An online bibliography of Hutchinson’s writings has appeared in the Oxford Bibli0graphies in Renaissance and Reformation series, charting the steady growth in interest in Hutchinson’s writings.
Selected papers from the Lucy Hutchinson conference, reflecting the wide range of work in Hutchinson studies from theology to queer theory, have now been published as a special issue of The Seventeenth Century, published by Taylor and Francis:
Introduction: Lucy Hutchinson: theology, gender and translation
Lucy Hutchinson and puritan education
John Owen, Lucy Hutchinson and the experience of defeat
“Every County had more or lesse the civill warre within it selfe”: the realities of war in Lucy
Hutchinson’s Midland shires
No “Publick funerall”? Lucy Hutchinson’s elegy, epitaph, monument
Animals and the political in Lucy Hutchinson and Margaret Cavendish
Lucy Hutchinson’s Sodom and the backward glance of feminist queer temporality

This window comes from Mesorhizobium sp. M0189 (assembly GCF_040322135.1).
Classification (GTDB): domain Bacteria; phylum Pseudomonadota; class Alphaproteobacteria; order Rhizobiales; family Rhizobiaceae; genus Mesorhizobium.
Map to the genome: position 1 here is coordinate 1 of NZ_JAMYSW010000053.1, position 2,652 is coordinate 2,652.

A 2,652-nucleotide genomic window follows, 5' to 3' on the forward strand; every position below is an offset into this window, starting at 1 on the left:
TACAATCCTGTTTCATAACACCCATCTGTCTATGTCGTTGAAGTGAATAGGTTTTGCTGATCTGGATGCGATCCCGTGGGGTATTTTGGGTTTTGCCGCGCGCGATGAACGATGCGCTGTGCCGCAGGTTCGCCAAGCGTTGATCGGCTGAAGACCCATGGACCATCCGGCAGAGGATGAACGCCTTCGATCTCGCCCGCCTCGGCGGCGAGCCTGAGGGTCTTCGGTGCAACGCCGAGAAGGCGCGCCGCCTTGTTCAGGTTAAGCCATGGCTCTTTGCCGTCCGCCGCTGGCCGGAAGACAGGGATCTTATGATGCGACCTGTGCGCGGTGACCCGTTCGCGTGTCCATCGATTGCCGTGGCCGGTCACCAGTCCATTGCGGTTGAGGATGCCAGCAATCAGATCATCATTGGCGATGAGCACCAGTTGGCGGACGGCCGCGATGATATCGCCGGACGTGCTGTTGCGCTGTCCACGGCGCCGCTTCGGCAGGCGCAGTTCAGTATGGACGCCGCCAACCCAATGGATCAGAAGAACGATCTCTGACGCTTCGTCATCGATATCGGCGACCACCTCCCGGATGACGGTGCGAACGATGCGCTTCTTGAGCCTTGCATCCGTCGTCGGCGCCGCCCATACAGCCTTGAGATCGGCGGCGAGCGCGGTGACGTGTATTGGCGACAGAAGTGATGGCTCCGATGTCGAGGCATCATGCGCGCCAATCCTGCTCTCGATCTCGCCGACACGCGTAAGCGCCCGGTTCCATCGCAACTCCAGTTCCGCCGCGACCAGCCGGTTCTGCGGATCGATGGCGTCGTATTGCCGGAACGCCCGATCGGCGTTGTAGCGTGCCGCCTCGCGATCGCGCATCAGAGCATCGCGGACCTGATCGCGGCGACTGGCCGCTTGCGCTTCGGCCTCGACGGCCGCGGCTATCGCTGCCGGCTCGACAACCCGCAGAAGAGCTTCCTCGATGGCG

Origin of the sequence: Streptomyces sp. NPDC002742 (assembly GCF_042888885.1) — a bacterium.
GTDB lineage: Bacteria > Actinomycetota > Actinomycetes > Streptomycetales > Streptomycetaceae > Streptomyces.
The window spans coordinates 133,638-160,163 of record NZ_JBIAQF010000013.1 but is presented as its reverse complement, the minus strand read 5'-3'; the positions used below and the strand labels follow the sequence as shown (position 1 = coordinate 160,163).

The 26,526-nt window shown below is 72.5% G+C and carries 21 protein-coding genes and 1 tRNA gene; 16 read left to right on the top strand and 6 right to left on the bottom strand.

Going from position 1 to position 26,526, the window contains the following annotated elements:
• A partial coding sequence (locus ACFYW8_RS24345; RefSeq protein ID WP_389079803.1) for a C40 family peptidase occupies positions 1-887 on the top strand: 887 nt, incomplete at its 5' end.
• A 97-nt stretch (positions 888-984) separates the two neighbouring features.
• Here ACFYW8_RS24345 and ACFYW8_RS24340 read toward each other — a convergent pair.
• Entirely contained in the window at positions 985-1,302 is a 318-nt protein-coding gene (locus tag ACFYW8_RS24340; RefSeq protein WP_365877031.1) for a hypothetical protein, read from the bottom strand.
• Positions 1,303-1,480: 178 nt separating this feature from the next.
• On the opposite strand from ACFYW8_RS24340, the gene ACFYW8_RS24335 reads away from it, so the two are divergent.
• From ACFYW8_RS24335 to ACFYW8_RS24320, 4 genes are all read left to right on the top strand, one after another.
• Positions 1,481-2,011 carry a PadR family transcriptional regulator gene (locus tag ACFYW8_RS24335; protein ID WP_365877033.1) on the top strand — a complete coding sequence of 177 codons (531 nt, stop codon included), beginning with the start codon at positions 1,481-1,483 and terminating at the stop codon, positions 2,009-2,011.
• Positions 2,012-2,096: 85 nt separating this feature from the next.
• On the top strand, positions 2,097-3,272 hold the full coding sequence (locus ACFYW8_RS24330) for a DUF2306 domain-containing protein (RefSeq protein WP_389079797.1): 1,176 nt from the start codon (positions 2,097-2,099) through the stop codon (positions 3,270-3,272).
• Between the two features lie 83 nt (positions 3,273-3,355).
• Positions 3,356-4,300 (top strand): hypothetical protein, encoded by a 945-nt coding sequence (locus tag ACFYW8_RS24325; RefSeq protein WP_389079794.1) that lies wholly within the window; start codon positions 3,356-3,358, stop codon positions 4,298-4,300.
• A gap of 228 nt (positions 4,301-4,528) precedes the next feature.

Lucy Hutchinson, gender and poetic form
The citation states:
With their incisive introduction and impeccable textual work, Reid Barbour and David Norbrook have produced a deeply impressive edition of Lucy Hutchinson’s sometimes labored, sometimes shimmering, always invigorated translation of Lucretius, a work that, thanks to the editors’ great erudition, can serve as a vantage from which to survey many of the ambitions and uncertainties of British intellectual life in the 1650s. Readers will be grateful to the editors and to Oxford University Press for their decision to pair the edition of Hutchinson’s manuscript translation with an equally careful edition of her printed source. The introduction details Hutchinson’s long-standing engagements with Epicureanism, while the commentary enables us to understand the translation as a tense, cunning, thrilling, and cautious rehearsal of Lucretius’s impolitic account of how “nature her administrations brings”.